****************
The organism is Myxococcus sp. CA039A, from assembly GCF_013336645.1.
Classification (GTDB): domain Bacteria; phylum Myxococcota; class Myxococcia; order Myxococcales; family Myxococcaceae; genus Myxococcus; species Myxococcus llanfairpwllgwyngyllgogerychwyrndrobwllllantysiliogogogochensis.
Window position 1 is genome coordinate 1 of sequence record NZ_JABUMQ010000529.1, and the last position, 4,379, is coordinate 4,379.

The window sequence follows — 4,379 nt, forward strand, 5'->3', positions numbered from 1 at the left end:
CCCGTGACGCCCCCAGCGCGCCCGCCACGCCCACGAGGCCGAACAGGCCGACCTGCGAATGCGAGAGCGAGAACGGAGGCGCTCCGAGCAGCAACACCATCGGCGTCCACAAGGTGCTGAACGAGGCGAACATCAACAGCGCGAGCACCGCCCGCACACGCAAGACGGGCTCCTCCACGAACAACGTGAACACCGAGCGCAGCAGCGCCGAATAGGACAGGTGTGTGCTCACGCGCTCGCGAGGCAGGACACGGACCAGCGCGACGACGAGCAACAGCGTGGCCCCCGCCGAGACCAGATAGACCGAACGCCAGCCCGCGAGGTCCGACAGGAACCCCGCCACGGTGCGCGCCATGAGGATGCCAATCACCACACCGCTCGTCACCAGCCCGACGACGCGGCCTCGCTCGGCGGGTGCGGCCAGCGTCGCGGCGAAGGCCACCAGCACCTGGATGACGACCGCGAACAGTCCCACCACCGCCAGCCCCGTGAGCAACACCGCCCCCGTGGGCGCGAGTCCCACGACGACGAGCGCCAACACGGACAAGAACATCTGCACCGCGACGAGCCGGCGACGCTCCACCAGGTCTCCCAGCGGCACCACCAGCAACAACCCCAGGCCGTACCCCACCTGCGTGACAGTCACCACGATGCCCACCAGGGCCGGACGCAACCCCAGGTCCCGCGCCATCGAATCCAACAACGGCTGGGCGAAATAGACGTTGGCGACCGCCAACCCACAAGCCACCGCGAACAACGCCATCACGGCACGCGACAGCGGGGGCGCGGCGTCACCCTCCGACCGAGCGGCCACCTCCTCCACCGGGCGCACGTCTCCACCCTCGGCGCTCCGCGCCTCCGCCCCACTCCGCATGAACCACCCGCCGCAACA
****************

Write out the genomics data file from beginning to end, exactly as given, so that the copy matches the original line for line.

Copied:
The organism is Myxococcus sp. CA039A, from assembly GCF_013336645.1.
Classification (GTDB): domain Bacteria; phylum Myxococcota; class Myxococcia; order Myxococcales; family Myxococcaceae; genus Myxococcus; species Myxococcus llanfairpwllgwyngyllgogerychwyrndrobwllllantysiliogogogochensis.
Window position 1 is genome coordinate 1 of sequence record NZ_JABUMQ010000529.1, and the last position, 4,379, is coordinate 4,379.

The window sequence follows — 4,379 nt, forward strand, 5'->3', positions numbered from 1 at the left end:
CCCGTGACGCCCCCAGCGCGCCCGCCACGCCCACGAGGCCGAACAGGCCGACCTGCGAATGCGAGAGCGAGAACGGAGGCGCTCCGAGCAGCAACACCATCGGCGTCCACAAGGTGCTGAACGAGGCGAACATCAACAGCGCGAGCACCGCCCGCACACGCAAGACGGGCTCCTCCACGAACAACGTGAACACCGAGCGCAGCAGCGCCGAATAGGACAGGTGTGTGCTCACGCGCTCGCGAGGCAGGACACGGACCAGCGCGACGACGAGCAACAGCGTGGCCCCCGCCGAGACCAGATAGACCGAACGCCAGCCCGCGAGGTCCGACAGGAACCCCGCCACGGTGCGCGCCATGAGGATGCCAATCACCACACCGCTCGTCACCAGCCCGACGACGCGGCCTCGCTCGGCGGGTGCGGCCAGCGTCGCGGCGAAGGCCACCAGCACCTGGATGACGACCGCGAACAGTCCCACCACCGCCAGCCCCGTGAGCAACACCGCCCCCGTGGGCGCGAGTCCCACGACGACGAGCGCCAACACGGACAAGAACATCTGCACCGCGACGAGCCGGCGACGCTCCACCAGGTCTCCCAGCGGCACCACCAGCAACAACCCCAGGCCGTACCCCACCTGCGTGACAGTCACCACGATGCCCACCAGGGCCGGACGCAACCCCAGGTCCCGCGCCATCGAATCCAACAACGGCTGGGCGAAATAGACGTTGGCGACCGCCAACCCACAAGCCACCGCGAACAACGCCATCACGGCACGCGACAGCGGGGGCGCGGCGTCACCCTCCGACCGAGCGGCCACCTCCTCCACCGGGCGCACGTCTCCACCCTCGGCGCTCCGCGCCTCCGCCCCACTCCGCATGAACCACCCGCCGCAACA